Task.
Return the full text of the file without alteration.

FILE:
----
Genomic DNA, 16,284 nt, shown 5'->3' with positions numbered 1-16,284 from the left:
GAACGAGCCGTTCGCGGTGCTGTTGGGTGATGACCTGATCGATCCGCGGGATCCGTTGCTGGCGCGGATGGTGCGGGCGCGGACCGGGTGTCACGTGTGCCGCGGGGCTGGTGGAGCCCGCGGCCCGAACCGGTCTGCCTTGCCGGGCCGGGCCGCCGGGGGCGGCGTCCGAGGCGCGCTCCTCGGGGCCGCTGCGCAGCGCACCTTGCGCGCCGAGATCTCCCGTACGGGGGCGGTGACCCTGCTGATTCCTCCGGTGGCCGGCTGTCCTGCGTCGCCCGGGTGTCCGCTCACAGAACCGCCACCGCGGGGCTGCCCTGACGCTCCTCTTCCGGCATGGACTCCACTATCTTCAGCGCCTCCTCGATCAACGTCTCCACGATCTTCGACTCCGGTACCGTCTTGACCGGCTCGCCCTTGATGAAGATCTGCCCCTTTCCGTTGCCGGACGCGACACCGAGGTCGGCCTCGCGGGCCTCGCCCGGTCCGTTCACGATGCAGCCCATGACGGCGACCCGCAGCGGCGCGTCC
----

Genomic DNA, 16,284 nt, shown 5'->3' with positions numbered 1-16,284 from the left:
GAACGAGCCGTTCGCGGTGCTGTTGGGTGATGACCTGATCGATCCGCGGGATCCGTTGCTGGCGCGGATGGTGCGGGCGCGGACCGGGTGTCACGTGTGCCGCGGGGCTGGTGGAGCCCGCGGCCCGAACCGGTCTGCCTTGCCGGGCCGGGCCGCCGGGGGCGGCGTCCGAGGCGCGCTCCTCGGGGCCGCTGCGCAGCGCACCTTGCGCGCCGAGATCTCCCGTACGGGGGCGGTGACCCTGCTGATTCCTCCGGTGGCCGGCTGTCCTGCGTCGCCCGGGTGTCCGCTCACAGAACCGCCACCGCGGGGCTGCCCTGACGCTCCTCTTCCGGCATGGACTCCACTATCTTCAGCGCCTCCTCGATCAACGTCTCCACGATCTTCGACTCCGGTACCGTCTTGACCGGCTCGCCCTTGATGAAGATCTGCCCCTTTCCGTTGCCGGACGCGACACCGAGGTCGGCCTCGCGGGCCTCGCCCGGTCCGTTCACGATGCAGCCCATGACGGCGACCCGCAGCGGCGCGTCC